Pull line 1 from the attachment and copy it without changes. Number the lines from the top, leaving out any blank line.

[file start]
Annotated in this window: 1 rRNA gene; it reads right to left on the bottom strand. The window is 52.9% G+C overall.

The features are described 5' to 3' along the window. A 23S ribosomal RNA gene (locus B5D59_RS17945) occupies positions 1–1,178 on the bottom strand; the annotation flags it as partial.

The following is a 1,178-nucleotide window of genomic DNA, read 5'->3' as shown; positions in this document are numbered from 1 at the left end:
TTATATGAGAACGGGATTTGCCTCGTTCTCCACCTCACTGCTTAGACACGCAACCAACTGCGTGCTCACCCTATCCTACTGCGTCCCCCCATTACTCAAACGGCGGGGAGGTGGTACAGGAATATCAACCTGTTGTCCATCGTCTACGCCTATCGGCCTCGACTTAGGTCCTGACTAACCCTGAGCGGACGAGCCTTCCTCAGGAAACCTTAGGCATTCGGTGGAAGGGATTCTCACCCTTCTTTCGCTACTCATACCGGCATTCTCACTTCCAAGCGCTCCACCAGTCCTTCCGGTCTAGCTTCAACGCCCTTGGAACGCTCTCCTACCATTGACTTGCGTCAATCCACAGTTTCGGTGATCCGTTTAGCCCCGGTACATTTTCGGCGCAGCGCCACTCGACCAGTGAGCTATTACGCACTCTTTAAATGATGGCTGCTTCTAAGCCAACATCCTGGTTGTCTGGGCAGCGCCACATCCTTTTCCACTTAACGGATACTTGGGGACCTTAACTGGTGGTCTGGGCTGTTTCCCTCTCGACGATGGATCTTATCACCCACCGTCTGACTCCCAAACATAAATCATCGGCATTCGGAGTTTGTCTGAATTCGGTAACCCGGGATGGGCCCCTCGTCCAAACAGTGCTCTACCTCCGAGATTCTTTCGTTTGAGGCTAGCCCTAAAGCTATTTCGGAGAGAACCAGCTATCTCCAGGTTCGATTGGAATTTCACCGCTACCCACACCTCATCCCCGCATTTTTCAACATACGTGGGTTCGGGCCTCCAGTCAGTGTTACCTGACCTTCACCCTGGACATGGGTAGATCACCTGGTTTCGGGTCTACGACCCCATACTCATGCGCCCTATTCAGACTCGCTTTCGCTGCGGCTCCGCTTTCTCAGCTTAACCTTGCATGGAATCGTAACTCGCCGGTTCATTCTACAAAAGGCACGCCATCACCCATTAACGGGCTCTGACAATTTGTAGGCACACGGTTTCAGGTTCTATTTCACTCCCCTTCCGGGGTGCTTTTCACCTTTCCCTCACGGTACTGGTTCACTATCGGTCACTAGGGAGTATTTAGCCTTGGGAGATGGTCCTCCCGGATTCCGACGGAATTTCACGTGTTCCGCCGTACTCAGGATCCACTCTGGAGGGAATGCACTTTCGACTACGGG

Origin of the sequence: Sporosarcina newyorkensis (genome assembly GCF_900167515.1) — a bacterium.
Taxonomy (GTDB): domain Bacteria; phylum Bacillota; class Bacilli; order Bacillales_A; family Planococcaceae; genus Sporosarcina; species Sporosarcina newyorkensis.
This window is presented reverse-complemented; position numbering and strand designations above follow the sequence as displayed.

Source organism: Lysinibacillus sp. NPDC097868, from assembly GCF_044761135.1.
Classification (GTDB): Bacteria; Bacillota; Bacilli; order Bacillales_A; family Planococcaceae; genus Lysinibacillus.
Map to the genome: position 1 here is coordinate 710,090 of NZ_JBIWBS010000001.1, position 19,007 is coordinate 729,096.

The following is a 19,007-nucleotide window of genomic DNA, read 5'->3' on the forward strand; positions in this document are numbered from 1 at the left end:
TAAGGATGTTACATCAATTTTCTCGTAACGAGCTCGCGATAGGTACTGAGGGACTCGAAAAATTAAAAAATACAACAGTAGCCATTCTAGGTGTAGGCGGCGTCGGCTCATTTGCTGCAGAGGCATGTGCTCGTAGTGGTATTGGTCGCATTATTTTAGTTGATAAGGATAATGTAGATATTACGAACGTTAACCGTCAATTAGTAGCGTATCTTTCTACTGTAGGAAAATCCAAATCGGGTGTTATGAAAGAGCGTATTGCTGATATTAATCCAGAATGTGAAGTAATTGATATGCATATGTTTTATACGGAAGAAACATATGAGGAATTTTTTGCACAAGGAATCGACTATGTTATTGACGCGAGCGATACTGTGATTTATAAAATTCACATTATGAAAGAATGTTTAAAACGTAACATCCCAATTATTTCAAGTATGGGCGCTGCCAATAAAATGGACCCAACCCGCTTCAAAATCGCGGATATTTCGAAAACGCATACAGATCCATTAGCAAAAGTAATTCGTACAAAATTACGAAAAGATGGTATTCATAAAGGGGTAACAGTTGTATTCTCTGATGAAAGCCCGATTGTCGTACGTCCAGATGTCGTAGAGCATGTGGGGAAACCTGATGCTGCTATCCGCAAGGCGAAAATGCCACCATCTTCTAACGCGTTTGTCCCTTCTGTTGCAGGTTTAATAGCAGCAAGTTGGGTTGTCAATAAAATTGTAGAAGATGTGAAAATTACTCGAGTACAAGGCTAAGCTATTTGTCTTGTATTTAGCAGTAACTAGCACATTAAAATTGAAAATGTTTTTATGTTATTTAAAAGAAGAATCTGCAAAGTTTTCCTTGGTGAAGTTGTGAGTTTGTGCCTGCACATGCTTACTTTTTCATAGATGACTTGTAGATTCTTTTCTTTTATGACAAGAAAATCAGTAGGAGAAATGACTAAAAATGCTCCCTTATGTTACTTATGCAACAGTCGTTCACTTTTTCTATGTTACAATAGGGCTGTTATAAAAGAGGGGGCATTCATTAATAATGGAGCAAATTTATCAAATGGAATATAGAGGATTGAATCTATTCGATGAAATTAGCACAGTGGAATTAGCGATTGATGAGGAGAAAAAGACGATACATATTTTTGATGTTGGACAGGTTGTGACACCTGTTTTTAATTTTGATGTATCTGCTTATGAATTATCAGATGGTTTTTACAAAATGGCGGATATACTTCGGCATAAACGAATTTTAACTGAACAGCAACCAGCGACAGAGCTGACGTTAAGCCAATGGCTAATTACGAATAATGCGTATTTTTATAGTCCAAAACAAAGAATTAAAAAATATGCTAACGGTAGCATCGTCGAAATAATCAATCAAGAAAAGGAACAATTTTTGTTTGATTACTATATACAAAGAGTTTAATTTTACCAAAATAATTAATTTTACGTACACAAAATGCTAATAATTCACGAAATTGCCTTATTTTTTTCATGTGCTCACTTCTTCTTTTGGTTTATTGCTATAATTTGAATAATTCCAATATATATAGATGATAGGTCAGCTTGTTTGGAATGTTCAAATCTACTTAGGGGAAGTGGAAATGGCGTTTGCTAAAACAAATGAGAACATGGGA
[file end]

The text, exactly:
Annotated in this window: 1 rRNA gene; it reads right to left on the bottom strand. The window is 52.9% G+C overall.